afraid of her, and when I ask what harm she can do him that she
hasn't already done he simply repeats: 'I'm afraid, I'm afraid!
Don't enquire too closely,' he said last night; 'only believe that
I feel a sort of terror. It's strange, when she's so kind! At any
rate, I'd as soon overturn that piece of priceless Sevres as tell
her I must go before my date.' It sounds dreadfully weak, but he
has some reason, and he pays for his imagination, which puts him (I
should hate it) in the place of others and makes him feel, even
against himself, their feelings, their appetites, their motives.
It's indeed inveterately against himself that he makes his
imagination act. What a pity he has such a lot of it! He's too
beastly intelligent. Besides, the famous reading's still to come
off, and it has been postponed a day to allow Guy Walsingham to
arrive. It appears this eminent lady's staying at a house a few
miles off, which means of course that Mrs. Wimbush has forcibly
annexed her. She's to come over in a day or two--Mrs. Wimbush
wants her to hear Mr. Paraday.

"To-day's wet and cold, and several of the company, at the
invitation of the Duke, have driven over to luncheon at Bigwood. I
saw poor Paraday wedge himself, by command, into the little
supplementary seat of a brougham in which the Princess and our
hostess were already ensconced. If the front glass isn't open on
his dear old back perhaps he'll survive. Bigwood, I believe, is
very grand and frigid, all marble and precedence, and I wish him
well out of the adventure. I can't tell you how much more and more
your attitude to him, in the midst of all this, shines out by
contrast. I never willingly talk to these people about him, but
see what a comfort I find it to scribble to you! I appreciate it--
it keeps me warm; there are no fires in the house. Mrs. Wimbush
goes by the calendar, the temperature goes by the weather, the
weather goes by God knows what, and the Princess is easily heated.
I've nothing but my acrimony to warm me, and have been out under an
umbrella to restore my circulation. Coming in an hour ago I found
Lady Augusta Minch rummaging about the hall. When I asked her what
she was looking for she said she had mislaid something that Mr.
Paraday had lent her. I ascertained in a moment that the article
in question is a manuscript, and I've a foreboding that it's the
noble morsel he read me six weeks ago. When I expressed my
surprise that he should have bandied about anything so precious (I
happen to know it's his only copy--in the most beautiful hand in
all the world) Lady Augusta confessed to me that she hadn't had it
from himself, but from Mrs. Wimbush, who had wished to give her a
glimpse of it as a salve for her not being able to stay and hear it

"'Is that the piece he's to read,' I asked, 'when Guy Walsingham

"'It's not for Guy Walsingham they're waiting now, it's for Dora
Forbes,' Lady Augusta said. 'She's coming, I believe, early to-
morrow. Meanwhile Mrs. Wimbush has found out about him, and is
actively wiring to him. She says he also must hear him.'

"'You bewilder me a little,' I replied; 'in the age we live in one
gets lost among the genders and the pronouns. The clear thing is
that Mrs. Wimbush doesn't guard such a treasure so jealously as she

"'Poor dear, she has the Princess to guard! Mr. Paraday lent her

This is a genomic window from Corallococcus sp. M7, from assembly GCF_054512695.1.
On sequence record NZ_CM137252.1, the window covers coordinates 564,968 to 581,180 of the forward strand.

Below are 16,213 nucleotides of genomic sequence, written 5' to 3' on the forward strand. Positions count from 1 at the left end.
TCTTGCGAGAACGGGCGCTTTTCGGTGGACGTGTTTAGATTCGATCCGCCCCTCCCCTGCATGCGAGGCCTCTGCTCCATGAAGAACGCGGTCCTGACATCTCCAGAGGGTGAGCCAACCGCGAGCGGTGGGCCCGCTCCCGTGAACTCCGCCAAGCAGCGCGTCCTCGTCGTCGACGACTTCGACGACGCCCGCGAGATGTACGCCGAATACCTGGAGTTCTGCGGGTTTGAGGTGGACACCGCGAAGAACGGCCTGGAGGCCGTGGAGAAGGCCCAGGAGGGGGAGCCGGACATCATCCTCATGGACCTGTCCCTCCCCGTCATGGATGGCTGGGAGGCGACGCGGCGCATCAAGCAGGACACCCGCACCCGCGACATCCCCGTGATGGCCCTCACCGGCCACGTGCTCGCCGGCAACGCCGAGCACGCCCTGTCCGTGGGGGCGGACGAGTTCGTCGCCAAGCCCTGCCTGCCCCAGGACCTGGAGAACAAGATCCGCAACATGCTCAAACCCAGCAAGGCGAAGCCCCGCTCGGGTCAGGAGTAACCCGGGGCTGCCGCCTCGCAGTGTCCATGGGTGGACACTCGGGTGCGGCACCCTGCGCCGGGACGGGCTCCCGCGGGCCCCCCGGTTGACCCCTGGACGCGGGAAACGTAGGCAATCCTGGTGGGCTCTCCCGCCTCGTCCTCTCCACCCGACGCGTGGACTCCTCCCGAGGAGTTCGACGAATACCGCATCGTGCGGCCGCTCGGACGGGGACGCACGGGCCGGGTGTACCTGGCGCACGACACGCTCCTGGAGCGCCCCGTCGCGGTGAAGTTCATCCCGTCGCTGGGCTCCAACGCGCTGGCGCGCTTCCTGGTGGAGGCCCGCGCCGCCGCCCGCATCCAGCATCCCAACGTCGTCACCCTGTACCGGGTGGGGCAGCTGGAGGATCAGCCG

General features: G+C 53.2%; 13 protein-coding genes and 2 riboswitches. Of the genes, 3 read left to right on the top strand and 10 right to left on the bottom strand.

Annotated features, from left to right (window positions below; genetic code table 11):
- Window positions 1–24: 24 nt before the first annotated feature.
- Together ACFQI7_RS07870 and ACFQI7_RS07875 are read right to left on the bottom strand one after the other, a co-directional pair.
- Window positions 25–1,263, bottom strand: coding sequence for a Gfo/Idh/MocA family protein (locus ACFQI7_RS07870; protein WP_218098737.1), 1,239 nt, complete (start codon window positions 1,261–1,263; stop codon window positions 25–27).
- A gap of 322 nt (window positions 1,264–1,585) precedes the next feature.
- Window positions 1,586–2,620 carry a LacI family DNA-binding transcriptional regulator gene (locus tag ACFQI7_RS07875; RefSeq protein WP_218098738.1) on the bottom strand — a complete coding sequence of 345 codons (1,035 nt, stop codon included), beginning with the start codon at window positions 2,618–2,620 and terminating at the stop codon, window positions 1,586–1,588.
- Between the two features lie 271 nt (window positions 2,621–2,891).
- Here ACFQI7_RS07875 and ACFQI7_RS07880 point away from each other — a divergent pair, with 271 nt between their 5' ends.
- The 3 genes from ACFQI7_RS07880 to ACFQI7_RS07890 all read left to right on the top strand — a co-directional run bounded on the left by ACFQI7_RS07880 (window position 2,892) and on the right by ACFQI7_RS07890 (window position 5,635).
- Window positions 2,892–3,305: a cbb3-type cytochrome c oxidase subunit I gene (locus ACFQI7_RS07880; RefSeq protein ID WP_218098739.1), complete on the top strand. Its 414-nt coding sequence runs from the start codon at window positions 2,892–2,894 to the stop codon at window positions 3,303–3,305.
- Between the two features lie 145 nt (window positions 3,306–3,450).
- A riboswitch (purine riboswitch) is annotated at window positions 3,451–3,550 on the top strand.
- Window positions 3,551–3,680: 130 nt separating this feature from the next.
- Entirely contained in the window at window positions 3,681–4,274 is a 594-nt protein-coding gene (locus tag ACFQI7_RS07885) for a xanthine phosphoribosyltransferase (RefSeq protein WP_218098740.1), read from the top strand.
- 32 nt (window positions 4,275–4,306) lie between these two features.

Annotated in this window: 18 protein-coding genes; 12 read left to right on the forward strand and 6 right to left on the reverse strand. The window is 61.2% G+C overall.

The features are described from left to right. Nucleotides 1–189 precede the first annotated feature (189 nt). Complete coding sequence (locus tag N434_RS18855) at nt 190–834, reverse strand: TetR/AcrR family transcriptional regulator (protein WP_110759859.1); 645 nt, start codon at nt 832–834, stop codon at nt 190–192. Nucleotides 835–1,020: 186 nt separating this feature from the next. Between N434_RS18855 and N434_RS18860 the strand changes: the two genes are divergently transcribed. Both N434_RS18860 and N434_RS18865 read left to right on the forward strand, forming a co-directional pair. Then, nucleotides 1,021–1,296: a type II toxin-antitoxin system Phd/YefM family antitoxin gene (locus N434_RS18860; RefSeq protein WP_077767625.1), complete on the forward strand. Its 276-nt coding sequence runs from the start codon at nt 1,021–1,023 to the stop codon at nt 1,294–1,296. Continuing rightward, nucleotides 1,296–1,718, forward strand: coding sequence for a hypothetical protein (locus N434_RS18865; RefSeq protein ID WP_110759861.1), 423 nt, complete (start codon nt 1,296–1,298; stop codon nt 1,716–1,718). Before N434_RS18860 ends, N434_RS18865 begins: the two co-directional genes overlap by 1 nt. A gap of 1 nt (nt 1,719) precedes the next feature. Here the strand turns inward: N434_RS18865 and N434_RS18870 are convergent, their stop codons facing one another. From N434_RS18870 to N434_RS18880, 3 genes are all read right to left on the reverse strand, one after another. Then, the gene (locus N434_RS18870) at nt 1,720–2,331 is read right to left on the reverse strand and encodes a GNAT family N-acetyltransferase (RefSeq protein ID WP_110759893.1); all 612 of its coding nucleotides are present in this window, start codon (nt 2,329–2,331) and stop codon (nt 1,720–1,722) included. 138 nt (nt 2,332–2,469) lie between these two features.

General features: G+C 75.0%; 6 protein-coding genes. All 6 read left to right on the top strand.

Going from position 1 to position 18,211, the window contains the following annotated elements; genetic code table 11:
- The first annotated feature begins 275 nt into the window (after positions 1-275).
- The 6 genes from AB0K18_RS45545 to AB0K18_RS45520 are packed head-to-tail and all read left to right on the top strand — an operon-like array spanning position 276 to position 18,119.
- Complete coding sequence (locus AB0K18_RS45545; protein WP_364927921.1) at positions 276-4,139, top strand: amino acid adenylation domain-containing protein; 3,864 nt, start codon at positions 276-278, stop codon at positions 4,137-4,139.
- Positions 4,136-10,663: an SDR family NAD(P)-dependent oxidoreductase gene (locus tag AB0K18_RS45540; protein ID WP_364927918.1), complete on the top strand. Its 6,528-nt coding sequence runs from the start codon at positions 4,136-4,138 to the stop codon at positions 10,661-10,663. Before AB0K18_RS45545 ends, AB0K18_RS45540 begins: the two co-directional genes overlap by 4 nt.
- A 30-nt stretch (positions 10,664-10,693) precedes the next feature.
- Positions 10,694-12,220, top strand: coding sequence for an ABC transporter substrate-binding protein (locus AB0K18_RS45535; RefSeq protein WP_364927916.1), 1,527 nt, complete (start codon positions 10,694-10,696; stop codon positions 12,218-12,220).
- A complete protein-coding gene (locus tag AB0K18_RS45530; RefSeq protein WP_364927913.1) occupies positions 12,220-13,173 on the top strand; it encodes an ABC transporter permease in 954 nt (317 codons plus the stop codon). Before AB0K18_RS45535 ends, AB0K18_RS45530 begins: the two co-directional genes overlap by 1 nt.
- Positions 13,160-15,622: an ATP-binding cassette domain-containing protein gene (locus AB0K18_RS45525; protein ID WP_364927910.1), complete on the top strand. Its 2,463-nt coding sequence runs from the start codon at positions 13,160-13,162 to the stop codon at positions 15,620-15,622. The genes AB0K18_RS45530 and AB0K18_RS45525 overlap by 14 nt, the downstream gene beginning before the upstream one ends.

the manuscript to look over.'

"'She spoke, you mean, as if it were the morning paper?'

"Lady Augusta stared--my irony was lost on her. 'She didn't have
time, so she gave me a chance first; because unfortunately I go to-
morrow to Bigwood.'

"'And your chance has only proved a chance to lose it?'

"'I haven't lost it. I remember now--it was very stupid of me to
have forgotten. I told my maid to give it to Lord Dorimont--or at
least to his man.'

"'And Lord Dorimont went away directly after luncheon.'

"'Of course he gave it back to my maid--or else his man did,' said
Lady Augusta. 'I dare say it's all right.'

"The conscience of these people is like a summer sea. They haven't
time to look over a priceless composition; they've only time to
kick it about the house. I suggested that the 'man,' fired with a
noble emulation, had perhaps kept the work for his own perusal; and
her ladyship wanted to know whether, if the thing shouldn't
reappear for the grand occasion appointed by our hostess, the
author wouldn't have something else to read that would do just as
well. Their questions are too delightful! I declared to Lady
Augusta briefly that nothing in the world can ever do so well as
the thing that does best; and at this she looked a little
disconcerted. But I added that if the manuscript had gone astray
our little circle would have the less of an effort of attention to
make. The piece in question was very long--it would keep them
three hours.

"'Three hours! Oh the Princess will get up!' said Lady Augusta.

"'I thought she was Mr. Paraday's greatest admirer.'

"'I dare say she is--she's so awfully clever. But what's the use
of being a Princess--'

"'If you can't dissemble your love?' I asked as Lady Augusta was
vague. She said at any rate she'd question her maid; and I'm
hoping that when I go down to dinner I shall find the manuscript
has been recovered."


"It has NOT been recovered," I wrote early the next day, "and I'm
moreover much troubled about our friend. He came back from Bigwood
with a chill and, being allowed to have a fire in his room, lay
down a while before dinner. I tried to send him to bed and indeed
thought I had put him in the way of it; but after I had gone to
dress Mrs. Wimbush came up to see him, with the inevitable result
that when I returned I found him under arms and flushed and
feverish, though decorated with the rare flower she had brought him